Trick-or-treating is a staple of American culture that can be spooky, scary, and just plain fun! Not many kids are keen on missing out and even some adults want to be sure to get in on the fun around October 31st.
You don’t need to worry about missing out on Halloween if you happen to find yourself on Anna Maria Island! There is an impressive number of Halloween activities and almost everyone gets involved, including local clubs, many businesses, and the community.
But first, a little history….
History of Halloween
The history of Halloween is not always clear. Most believe that it has originated from the Celtic tradition of Samhain which celebrated the end of the harvest season and start of the winter.
The ancient Celts believed that when the harvest season comes to a close and the seasons change, a bridge to the world of the dead is opened. The costume was a disguise, making the living appear like the undead so they can blend in while the spirits roam the night.
The Catholic Church later attempted to turn the tradition of dressing up like demons into dressing up like saints, adjusting the holiday to an “All Hallows Eve,” or “All Soul’s Day.” Over the years, the two traditions blended together into a macabre celebration of the undead – saint or otherwise.
October 31st is also Reformation Day – marking the day in 1517 that Martin Luther penned his 95 Theses. One of his 95 Theses sums up the point Luther was making – The Church’s true treasure is the gospel of Jesus Christ. This began the Protestant Reformation.
The concept of trick-or-treating derives from the Middle Ages, in a tradition known as mumming which was performed on certain holidays in Ireland and Britain. People would dress up and go door to door in an attempt to impress their neighbors with their costume.
They would often dance or recite poems, usually with a spiritual slant. For this entertainment, they would seek food, prayers, and perhaps even a home for the night.
The tradition never went away in the UK and slowly transitioned into a Halloween staple in America from the influx of Scottish, Irish and British immigrants that brought the lore and tradition with them.
It rose in popularity starting around the 1920’s. In 1927, the word “trick-or-treat” first appeared in writing. Despite efforts to slow the holiday down, through the “American boys don’t beg” campaign and political anti-violence mischief policies, the holiday proliferated.
By the 1950’s, trick-or-treating was a Halloween staple. The old angles of the undead still hang uncomfortably in the air, giving the holiday a moody and spooky feel. But, knowing the history of October 31st, there are other, life giving celebrations to focus on as well!
Best Places to Trick-or-Treat on the Island
Anna Maria Island is one of the few places that retain a cozy, laid-back Old Florida lifestyle on Halloween – you know, just like when you were a kid and the holiday was always a safe and fun community event. There is a neighborly excitement in the air as children and adults dress up and anticipate the many treats they will gather as they visit the downtown areas of the island. The luckiest may end up not only with candy but samples of pizza and ice cream as well!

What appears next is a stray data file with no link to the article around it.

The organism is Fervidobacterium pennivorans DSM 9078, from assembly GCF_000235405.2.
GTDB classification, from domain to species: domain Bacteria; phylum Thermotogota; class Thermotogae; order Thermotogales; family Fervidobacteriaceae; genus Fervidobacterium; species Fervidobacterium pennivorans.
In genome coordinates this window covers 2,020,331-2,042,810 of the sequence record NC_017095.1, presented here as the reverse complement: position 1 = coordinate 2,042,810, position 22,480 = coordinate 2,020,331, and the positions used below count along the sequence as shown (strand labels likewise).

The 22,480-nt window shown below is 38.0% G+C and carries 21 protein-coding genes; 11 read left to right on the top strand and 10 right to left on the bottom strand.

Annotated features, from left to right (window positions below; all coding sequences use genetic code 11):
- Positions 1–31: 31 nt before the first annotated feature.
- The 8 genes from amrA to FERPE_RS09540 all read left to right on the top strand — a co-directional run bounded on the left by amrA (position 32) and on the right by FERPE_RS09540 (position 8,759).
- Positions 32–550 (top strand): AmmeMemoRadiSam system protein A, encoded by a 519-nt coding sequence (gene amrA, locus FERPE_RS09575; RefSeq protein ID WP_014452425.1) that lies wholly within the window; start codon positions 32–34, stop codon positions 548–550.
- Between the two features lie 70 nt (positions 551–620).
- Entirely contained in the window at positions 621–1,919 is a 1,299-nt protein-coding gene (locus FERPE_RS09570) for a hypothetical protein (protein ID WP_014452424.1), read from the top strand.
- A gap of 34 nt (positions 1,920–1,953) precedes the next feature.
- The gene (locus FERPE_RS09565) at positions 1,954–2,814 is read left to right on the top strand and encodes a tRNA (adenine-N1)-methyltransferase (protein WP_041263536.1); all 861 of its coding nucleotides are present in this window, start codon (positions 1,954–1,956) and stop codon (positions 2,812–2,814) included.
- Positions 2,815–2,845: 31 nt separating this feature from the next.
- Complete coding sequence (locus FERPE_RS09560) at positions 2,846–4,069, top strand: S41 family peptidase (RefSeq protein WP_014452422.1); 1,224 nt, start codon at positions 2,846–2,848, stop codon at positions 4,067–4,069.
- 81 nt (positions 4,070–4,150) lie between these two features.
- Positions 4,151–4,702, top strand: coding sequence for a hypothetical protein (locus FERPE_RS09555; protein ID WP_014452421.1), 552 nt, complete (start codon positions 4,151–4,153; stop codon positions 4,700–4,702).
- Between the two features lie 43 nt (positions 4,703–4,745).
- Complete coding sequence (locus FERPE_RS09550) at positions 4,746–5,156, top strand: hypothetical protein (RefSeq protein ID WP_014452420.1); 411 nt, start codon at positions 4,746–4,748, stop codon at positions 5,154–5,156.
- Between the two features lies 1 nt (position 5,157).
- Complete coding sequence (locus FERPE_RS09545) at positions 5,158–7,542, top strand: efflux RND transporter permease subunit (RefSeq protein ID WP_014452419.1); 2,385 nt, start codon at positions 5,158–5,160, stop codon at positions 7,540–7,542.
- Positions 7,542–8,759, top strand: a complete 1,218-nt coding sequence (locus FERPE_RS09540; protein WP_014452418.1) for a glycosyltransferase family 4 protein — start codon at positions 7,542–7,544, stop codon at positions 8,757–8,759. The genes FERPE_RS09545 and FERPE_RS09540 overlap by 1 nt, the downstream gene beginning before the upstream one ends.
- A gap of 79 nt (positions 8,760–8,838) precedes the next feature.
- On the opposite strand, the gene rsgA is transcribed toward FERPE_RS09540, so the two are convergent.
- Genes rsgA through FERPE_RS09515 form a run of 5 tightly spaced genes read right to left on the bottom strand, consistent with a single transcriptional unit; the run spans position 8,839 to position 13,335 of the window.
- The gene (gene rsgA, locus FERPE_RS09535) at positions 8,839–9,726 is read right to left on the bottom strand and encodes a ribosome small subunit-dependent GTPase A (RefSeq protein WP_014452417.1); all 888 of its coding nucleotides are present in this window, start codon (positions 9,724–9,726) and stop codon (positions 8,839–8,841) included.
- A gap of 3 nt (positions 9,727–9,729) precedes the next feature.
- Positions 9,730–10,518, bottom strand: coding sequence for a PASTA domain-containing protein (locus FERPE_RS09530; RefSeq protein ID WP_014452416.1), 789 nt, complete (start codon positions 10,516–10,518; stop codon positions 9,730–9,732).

When the sun starts to set, the trick-or-treating begins… actually, some things have changed since the 1950s. The fun begins right after school gets out at 3:30 in Holmes Beach. The local kids normally parade to the Chamber of Commerce (right next to Eat Here restaurant) and assemble for best in costume awards.
Immediately following, The Anna Maria Island Chamber of Commerce at 5313 Gulf Drive hosts a “Trail of Treats”, where kids can get a map of over 50 participating businesses throughout the island where they can trick-or-treat – adding to their list of targets and making sure that bag is completely filled with sweets. Then, if you head to dinner, many places will be serving you in costume.
Though trick or treating door to door is becoming a thing of the past, there is one street that in the past has welcomed trick-or-treaters after the downtown activities have finished. If you are able to find it, your kids will enjoy an extra boost of sugar before the night is over and you will most likely have a chance to meet some island locals.
There’s nothing quite like Halloween on Anna Maria Island. Though the island is generally quiet during Halloween, there is a kinetic energy in the air across all three cities. It’s a very safe and ideal family destination for trick-and-treating along with the many other fun activities that can be explored this time of year, from beachgoing to fishing charters, museums, wildlife tours and more.
For off island activities, St Armand’s Circle, Hunsader Farms, and MOTE Aquarium all have activities planned. Or go all out and take an evening trip to Disney to enjoy Mickey’s Not So Scary Halloween.
Book a vacation rental on Anna Maria Island this Halloween and experience small Florida island life during the spookiest time of the year.